Massachusetts: Illegal Immigrant Blames 'Broken System' for Husband's Death
Immigration; Posted on: 2007-11-02 11:40:36 [ Printer friendly / Instant flyer ]
After his second deportation to Guatemala, Ricardo Gomez Garcia made yet another perilous journey across the U.S. border to reunite with his wife and autistic son following their six-month separation.
By Becky W. Evans
Standard-Times staff writer
Within 24 hours of arriving home to his city apartment, the 40-year-old illegal immigrant died at St. Luke's Hospital.
"His needs were not looked after in El Paso," said Juana, his wife of 20 years.
(The Standard-Times is using a pseudonym for Mr. Garcia's wife to protect the undocumented worker from possible repercussions by U.S. Immigration and Customs Enforcement officials. Juana, a Mayan woman from Guatemala, spoke to a reporter in Spanish through an interpreter.)
ICE removed Mr. Garcia from the country on Aug. 30, agency spokesman Mike Gilhooly said.
After visiting with family members in Guatemala, Mr. Garcia hired a "coyote," or local guide, for $5,000 and began his trip north on Oct. 10, Juana said.
He arrived in this city early Sunday morning and was greeted by Juana and the couple's 4-year-old son, Mauricio. The child is a U.S. citizen who has been diagnosed with autism.
"He was very, very happy to see his son and play with him," Juana said.
The 36-year-old said her husband developed a fever that evening and complained of a headache and sore throat.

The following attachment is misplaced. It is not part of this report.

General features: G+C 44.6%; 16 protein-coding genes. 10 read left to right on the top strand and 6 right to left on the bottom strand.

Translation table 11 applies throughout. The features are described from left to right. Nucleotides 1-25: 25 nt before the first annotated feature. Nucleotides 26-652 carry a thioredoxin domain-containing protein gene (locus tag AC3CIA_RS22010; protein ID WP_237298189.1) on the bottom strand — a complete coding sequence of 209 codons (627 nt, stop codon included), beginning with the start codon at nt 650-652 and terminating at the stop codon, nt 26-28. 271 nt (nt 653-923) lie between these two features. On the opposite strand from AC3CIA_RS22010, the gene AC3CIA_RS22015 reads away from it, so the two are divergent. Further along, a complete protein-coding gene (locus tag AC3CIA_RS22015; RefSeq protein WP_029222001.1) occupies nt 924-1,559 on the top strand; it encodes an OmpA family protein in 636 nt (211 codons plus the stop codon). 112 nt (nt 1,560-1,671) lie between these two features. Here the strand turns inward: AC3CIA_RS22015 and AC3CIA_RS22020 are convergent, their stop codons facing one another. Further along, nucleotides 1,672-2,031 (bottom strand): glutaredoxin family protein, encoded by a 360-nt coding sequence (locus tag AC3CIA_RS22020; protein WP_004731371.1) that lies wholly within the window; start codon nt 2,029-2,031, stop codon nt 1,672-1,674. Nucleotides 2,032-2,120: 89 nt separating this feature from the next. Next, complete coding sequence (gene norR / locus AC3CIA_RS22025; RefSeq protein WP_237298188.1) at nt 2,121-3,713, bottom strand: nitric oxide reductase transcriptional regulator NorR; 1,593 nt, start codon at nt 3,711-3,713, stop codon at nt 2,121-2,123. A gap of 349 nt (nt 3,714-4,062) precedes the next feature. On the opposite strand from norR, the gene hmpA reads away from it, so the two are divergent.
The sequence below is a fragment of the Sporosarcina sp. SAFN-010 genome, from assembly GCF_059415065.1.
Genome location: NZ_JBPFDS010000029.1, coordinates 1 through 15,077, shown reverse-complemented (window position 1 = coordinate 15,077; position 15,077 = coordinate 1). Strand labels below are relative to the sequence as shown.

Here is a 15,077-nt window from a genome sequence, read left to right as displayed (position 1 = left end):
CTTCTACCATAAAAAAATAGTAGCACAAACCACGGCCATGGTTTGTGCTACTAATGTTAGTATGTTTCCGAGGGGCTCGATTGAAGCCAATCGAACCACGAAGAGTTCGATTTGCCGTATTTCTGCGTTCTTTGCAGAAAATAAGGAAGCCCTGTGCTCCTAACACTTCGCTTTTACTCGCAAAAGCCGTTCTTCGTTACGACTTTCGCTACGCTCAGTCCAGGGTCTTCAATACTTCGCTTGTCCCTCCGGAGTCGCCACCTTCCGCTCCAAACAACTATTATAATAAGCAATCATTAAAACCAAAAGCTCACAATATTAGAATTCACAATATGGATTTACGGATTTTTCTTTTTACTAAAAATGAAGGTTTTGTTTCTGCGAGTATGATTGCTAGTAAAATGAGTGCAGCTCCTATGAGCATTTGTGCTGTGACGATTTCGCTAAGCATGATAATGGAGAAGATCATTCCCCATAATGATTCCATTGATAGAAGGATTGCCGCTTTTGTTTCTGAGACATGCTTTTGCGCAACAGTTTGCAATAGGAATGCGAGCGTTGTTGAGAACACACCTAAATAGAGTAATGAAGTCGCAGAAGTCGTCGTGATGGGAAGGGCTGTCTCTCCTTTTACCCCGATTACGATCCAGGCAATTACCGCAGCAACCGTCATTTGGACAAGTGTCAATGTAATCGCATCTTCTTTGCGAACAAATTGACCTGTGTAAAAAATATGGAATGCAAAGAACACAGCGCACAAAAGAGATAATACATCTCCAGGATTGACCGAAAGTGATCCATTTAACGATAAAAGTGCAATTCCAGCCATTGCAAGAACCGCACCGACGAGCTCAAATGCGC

When his condition worsened, family members called an ambulance. Mr. Garcia died in the St. Luke's emergency room around 3 a.m. Monday, Juana said.
Terrel Harris, spokesman for the state Executive Office of Public Safety, said an autopsy showed the cause of Mr. Garcia's death was "acute airway obstruction" and the manner was "natural."
Juana said she believes her husband's death may be tied to health problems he developed while living at the El Paso detention center.
"I believe it was his time in jail," she said.
She said her husband was healthy while working double shifts at the Bianco factory, where he made backpacks and other military equipment for U.S. troops. After being sent to Texas, he suffered headaches and a toothache from the stress of being jobless and separated from his family, she said.
Juana accused doctors at the detention center of waiting too long to treat her husband and not giving him proper medication.
Mr. Gilhooly, the ICE spokesman, said the agency "goes to great lengths to provide medical care to all individuals in ICE custody.
"We spend over $98 million in medical treatment for individuals in our custody and work with partners in our public health service to provide excellent medical care," he said.
Mr. Gilhooly was unable to provide The Standard-Times with any information regarding medical treatment Mr. Garcia may have received while in custody at the El Paso facility. He said he could not comment on Mr. Garcia's death because it occurred nearly two months after he had been deported to Guatemala.
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